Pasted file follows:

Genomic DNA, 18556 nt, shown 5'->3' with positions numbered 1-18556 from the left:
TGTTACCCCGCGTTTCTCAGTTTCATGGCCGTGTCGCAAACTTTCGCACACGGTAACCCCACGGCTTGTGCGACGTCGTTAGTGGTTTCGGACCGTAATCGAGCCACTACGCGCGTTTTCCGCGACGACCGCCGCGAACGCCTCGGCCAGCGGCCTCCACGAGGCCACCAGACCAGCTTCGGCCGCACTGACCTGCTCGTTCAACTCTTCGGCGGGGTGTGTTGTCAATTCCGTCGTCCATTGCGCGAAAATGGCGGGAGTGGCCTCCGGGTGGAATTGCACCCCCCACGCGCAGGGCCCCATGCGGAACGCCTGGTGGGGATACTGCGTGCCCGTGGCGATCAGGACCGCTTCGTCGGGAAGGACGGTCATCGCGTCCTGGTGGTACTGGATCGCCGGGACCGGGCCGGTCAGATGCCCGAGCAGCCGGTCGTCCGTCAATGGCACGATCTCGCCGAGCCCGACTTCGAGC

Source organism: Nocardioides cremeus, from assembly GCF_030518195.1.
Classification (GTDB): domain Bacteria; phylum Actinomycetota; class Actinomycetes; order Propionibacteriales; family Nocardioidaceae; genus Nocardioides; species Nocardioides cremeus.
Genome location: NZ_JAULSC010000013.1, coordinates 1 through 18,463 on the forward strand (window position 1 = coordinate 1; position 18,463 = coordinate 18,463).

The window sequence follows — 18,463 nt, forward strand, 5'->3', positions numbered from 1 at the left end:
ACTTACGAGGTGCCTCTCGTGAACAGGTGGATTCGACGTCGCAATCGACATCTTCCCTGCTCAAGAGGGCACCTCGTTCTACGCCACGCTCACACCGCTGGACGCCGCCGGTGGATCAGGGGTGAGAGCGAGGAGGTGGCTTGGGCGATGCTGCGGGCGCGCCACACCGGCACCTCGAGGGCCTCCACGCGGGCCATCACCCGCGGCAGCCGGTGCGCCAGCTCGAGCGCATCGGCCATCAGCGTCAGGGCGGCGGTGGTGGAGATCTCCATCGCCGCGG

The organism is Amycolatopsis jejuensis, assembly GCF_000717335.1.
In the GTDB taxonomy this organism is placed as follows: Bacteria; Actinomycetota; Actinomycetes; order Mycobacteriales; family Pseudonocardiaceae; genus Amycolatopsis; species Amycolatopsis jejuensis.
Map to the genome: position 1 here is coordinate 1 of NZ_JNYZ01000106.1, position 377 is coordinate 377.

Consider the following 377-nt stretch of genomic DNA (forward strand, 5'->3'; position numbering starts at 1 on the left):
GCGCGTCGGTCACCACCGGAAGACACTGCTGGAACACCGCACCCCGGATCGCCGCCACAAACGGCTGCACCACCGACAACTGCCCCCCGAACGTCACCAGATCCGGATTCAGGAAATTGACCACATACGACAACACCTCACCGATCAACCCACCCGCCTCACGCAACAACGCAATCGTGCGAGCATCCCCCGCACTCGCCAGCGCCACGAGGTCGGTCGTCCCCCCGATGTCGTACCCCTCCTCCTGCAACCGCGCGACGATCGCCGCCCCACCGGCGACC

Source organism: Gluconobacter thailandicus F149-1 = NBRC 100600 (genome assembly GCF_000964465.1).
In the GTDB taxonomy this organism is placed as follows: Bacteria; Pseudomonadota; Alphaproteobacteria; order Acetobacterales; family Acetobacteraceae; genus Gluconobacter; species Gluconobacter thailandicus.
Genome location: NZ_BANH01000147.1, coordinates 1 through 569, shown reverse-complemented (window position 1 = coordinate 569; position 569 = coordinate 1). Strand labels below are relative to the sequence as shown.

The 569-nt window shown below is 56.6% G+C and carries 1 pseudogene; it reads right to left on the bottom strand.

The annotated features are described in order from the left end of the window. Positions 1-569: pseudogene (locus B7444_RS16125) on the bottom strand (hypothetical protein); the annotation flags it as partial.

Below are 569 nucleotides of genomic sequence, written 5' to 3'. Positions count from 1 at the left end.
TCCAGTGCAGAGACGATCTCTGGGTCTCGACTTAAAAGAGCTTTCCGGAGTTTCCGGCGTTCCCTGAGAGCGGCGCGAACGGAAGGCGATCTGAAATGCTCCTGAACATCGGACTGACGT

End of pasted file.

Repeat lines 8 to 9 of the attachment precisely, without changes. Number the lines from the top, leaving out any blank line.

The organism is Amycolatopsis jejuensis, assembly GCF_000717335.1.
In the GTDB taxonomy this organism is placed as follows: Bacteria; Actinomycetota; Actinomycetes; order Mycobacteriales; family Pseudonocardiaceae; genus Amycolatopsis; species Amycolatopsis jejuensis.